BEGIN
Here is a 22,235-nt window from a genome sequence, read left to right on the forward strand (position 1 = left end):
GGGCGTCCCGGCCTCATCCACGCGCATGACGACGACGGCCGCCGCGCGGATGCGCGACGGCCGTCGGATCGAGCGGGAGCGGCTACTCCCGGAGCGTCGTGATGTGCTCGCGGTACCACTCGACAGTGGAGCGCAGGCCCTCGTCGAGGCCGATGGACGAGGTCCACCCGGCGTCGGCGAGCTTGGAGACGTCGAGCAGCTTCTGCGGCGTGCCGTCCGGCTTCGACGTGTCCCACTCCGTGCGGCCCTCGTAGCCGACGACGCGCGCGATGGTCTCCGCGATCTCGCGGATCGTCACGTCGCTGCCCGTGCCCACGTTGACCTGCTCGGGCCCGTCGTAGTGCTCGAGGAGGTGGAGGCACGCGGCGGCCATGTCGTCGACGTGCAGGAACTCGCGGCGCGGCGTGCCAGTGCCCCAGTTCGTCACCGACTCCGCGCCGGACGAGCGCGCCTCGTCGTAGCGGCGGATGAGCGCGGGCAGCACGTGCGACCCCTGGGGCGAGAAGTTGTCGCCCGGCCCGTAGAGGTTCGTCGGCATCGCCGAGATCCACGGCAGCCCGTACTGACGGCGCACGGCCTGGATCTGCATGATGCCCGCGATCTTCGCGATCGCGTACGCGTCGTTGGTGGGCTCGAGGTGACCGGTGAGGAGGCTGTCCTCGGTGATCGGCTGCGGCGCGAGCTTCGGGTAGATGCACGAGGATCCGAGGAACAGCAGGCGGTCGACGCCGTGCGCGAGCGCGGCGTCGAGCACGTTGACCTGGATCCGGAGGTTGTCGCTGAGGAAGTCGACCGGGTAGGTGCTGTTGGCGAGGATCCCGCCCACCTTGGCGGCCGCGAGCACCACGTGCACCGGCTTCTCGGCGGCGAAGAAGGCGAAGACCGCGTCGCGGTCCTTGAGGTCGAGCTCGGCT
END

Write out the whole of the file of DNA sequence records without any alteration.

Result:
Here is a 22,235-nt window from a genome sequence, read left to right on the forward strand (position 1 = left end):
GGGCGTCCCGGCCTCATCCACGCGCATGACGACGACGGCCGCCGCGCGGATGCGCGACGGCCGTCGGATCGAGCGGGAGCGGCTACTCCCGGAGCGTCGTGATGTGCTCGCGGTACCACTCGACAGTGGAGCGCAGGCCCTCGTCGAGGCCGATGGACGAGGTCCACCCGGCGTCGGCGAGCTTGGAGACGTCGAGCAGCTTCTGCGGCGTGCCGTCCGGCTTCGACGTGTCCCACTCCGTGCGGCCCTCGTAGCCGACGACGCGCGCGATGGTCTCCGCGATCTCGCGGATCGTCACGTCGCTGCCCGTGCCCACGTTGACCTGCTCGGGCCCGTCGTAGTGCTCGAGGAGGTGGAGGCACGCGGCGGCCATGTCGTCGACGTGCAGGAACTCGCGGCGCGGCGTGCCAGTGCCCCAGTTCGTCACCGACTCCGCGCCGGACGAGCGCGCCTCGTCGTAGCGGCGGATGAGCGCGGGCAGCACGTGCGACCCCTGGGGCGAGAAGTTGTCGCCCGGCCCGTAGAGGTTCGTCGGCATCGCCGAGATCCACGGCAGCCCGTACTGACGGCGCACGGCCTGGATCTGCATGATGCCCGCGATCTTCGCGATCGCGTACGCGTCGTTGGTGGGCTCGAGGTGACCGGTGAGGAGGCTGTCCTCGGTGATCGGCTGCGGCGCGAGCTTCGGGTAGATGCACGAGGATCCGAGGAACAGCAGGCGGTCGACGCCGTGCGCGAGCGCGGCGTCGAGCACGTTGACCTGGATCCGGAGGTTGTCGCTGAGGAAGTCGACCGGGTAGGTGCTGTTGGCGAGGATCCCGCCCACCTTGGCGGCCGCGAGCACCACGTGCACCGGCTTCTCGGCGGCGAAGAAGGCGAAGACCGCGTCGCGGTCCTTGAGGTCGAGCTCGGCT